More importantly, the arbitrariness of the media coverage may create a skewed public perception regarding risks. There is no evidence that the hospitals that hosted these errors are particularly unsafe. In fact, many of them show up on various "top hospitals" lists, which may be why celebrities frequent them. And the focus on teaching hospitals creates disproportionate public anxiety about being cared for by residents—there is no evidence that teaching hospitals are less safe than hospitals without trainees. Yes, residents need more supervision and more sleep (7), but it seems unlikely that a patient being cared for by residents at Harvard or UCSF at 2:00 AM is in more peril than a similar patient in a community hospital whose attending physician is asleep at home. It is also likely that these academic institutions are more prone to provide team-based care and to openly discuss errors (at M&M and other conferences), all of which increase the chances that errors will see the light of day, and ultimately the front page of the local paper.

While caregivers at these spotlighted hospitals can be forgiven for being annoyed at the unwelcome media scrutiny, it may well be that such hospitals are less risky for having been in the media's cross hairs. Johns Hopkins created a world-class safety program, driven in part by the media coverage over the death of a young child, Josie King.(8) On this site, leaders from Dana-Farber and Duke described the catastrophic effects of their highly public errors on their institutions, effects that led to changes that markedly improved safety for subsequent patients.(9,10)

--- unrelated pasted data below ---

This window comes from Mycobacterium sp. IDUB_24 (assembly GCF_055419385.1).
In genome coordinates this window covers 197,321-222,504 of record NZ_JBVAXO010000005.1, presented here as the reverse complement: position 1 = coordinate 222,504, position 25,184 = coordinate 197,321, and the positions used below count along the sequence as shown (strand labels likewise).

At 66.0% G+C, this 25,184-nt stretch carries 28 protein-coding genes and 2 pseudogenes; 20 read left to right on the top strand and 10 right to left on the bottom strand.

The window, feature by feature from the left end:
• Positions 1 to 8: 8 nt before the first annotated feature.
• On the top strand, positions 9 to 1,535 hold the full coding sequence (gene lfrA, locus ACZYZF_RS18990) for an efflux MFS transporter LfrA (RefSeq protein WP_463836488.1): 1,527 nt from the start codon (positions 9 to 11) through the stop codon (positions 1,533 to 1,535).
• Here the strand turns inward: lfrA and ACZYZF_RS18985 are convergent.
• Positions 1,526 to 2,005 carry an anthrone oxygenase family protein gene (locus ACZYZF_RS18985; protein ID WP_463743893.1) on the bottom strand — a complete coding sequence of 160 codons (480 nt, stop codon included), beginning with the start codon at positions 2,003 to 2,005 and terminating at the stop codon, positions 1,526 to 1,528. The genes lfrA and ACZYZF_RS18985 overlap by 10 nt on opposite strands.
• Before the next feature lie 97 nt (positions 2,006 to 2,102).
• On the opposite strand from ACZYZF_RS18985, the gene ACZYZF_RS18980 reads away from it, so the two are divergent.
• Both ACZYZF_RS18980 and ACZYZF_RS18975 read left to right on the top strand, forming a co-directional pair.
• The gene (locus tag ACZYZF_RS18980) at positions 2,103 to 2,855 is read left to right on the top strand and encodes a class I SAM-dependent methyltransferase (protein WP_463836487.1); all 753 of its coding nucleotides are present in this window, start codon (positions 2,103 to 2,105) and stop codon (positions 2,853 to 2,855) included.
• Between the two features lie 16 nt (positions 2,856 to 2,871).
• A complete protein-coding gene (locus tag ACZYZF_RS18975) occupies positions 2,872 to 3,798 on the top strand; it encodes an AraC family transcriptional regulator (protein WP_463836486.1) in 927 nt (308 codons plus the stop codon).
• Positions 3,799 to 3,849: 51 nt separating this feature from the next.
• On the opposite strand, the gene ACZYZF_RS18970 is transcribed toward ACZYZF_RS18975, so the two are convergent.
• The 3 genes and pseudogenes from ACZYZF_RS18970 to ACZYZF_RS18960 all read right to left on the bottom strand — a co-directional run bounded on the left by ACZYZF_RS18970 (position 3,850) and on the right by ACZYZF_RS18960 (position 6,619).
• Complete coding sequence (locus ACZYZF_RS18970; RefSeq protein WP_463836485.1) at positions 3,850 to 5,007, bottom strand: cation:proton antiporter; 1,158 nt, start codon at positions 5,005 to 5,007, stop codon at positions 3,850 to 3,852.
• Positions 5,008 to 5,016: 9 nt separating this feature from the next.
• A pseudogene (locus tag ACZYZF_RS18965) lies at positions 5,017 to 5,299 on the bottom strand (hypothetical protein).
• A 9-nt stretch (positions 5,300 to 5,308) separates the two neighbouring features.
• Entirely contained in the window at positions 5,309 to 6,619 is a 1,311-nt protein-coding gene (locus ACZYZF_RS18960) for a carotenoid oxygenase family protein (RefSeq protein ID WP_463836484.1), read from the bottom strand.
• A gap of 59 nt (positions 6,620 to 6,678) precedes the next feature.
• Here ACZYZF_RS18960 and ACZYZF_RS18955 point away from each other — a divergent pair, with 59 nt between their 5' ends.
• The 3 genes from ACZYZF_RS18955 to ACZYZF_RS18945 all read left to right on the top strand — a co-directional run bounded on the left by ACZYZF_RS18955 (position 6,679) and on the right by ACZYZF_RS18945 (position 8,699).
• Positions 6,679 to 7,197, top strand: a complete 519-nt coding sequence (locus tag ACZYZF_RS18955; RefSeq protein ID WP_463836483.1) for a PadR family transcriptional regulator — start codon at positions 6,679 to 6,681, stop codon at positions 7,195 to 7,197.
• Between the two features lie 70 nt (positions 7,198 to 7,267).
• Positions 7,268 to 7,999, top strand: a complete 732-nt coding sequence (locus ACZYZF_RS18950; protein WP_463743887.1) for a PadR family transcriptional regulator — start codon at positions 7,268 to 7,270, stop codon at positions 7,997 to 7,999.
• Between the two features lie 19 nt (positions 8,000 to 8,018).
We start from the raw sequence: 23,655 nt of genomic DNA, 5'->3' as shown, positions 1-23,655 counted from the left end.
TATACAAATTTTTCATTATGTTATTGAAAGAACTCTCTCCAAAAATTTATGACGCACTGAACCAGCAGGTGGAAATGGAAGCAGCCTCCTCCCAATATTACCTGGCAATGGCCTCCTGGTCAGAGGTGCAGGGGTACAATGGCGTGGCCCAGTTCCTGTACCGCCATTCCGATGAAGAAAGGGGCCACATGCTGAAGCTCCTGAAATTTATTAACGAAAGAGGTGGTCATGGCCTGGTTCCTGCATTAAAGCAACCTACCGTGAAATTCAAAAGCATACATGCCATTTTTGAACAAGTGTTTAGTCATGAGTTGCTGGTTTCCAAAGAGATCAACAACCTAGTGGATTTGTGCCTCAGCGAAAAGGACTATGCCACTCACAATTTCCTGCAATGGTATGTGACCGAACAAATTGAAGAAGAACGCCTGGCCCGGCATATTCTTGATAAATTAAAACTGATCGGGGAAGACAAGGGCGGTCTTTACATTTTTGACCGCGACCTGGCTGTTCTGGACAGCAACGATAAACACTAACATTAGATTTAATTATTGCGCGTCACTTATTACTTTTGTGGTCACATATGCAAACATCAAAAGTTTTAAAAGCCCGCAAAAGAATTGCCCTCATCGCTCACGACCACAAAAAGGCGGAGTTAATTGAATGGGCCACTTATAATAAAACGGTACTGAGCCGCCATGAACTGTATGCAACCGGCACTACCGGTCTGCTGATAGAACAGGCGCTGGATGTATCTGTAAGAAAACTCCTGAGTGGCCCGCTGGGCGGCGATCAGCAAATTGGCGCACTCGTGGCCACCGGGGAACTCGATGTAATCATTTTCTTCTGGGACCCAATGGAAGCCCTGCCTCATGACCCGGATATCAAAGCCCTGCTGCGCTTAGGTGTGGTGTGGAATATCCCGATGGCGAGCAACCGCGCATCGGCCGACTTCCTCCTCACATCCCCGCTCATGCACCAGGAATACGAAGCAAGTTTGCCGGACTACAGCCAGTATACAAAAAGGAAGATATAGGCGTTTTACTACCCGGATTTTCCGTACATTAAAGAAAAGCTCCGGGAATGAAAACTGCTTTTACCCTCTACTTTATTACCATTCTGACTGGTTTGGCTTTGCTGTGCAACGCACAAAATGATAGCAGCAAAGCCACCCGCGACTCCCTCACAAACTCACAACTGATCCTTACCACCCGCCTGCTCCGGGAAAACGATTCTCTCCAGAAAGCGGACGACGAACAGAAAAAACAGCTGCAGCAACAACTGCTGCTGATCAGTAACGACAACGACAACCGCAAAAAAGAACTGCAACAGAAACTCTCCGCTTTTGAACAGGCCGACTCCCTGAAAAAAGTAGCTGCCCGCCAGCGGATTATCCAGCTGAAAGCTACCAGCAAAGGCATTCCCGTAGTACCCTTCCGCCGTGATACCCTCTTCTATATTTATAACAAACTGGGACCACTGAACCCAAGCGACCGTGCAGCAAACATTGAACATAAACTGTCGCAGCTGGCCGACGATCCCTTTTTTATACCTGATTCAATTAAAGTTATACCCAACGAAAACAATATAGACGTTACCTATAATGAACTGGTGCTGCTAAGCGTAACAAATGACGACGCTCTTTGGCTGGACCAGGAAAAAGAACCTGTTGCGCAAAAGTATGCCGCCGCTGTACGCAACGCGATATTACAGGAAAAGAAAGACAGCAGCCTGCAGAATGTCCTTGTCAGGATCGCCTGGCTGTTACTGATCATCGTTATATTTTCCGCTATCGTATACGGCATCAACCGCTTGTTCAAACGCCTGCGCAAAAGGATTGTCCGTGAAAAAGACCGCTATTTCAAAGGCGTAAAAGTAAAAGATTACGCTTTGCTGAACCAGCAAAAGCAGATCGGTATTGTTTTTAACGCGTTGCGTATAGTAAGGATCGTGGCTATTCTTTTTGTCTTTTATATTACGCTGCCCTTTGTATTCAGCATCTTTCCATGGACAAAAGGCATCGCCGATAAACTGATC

What do we need from reporters who cover the medical errors beat? As discussed in my interview with Pulitzer Prize–winning health care reporter Charlie Ornstein that accompanies this Perspective, reporters need to know enough about error science that they appreciate the importance of searching for systems factors, without immediately zeroing in on more dramatic and obvious sharp-end errors. They need to get the facts right. And, while raising the appropriate concerns, they need to avoid sensationalism and place the error, or the topic, in broader context. When they do these things, they are providing a unique and critical service to patients and caregivers.

While providers and health care organizations will understandably feel singled out, perhaps unfairly, when they are the subject of a media report (and such reports these days are as likely to be on a blog or YouTube video as an article in the local newspaper), it is important that we keep our perspective. Just as the physician signing the surgical site, the nurse cleaning her hands, the quality manager developing a systems fix for an unsafe condition, and the informaticist implementing computerized order entry are contributing to patient safety, so too is the reporter who writes an honest, thoughtful analysis of a safety issue or describes a terrible medical mistake. In the end, I completely agree with the health care journalist Michael Millenson, who observed (11):

It was the mirror held up to the profession by news media coverage that finally penetrated the self-protective shell of rationalizations, subverted the old paradigm, and prompted the current effort to develop a systems oriented patient safety approach... In the case of medical errors, public scandal and the concomitant fear of public shaming finally broke through professional complacency.

Robert M. Wachter, MD Professor and Associate Chairman, Department of Medicine University of California, San Francisco Editor, AHRQ WebM&M and AHRQ PSNet


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1. Kohn L, Corrigan J, Donaldson M, eds. To Err Is Human: Building a Safer Health System. Committee on Quality of Health Care in America, Institute of Medicine. Washington, DC: National Academies Press; 2000. ISBN: 9780309068376.

2. Robins NS. The Girl Who Died Twice: Every Patient's Nightmare: The Libby Zion Case and the Hidden Hazards of Hospitals. New York, NY: Delacorte Press; 1995. ISBN: 9780440222675.

3. Knox RA. Doctor's orders killed cancer patient: Dana-Farber admits drug overdose caused death of Globe columnist, damage to second woman. Boston Globe. March 23, 1995: Metro/Region section 1.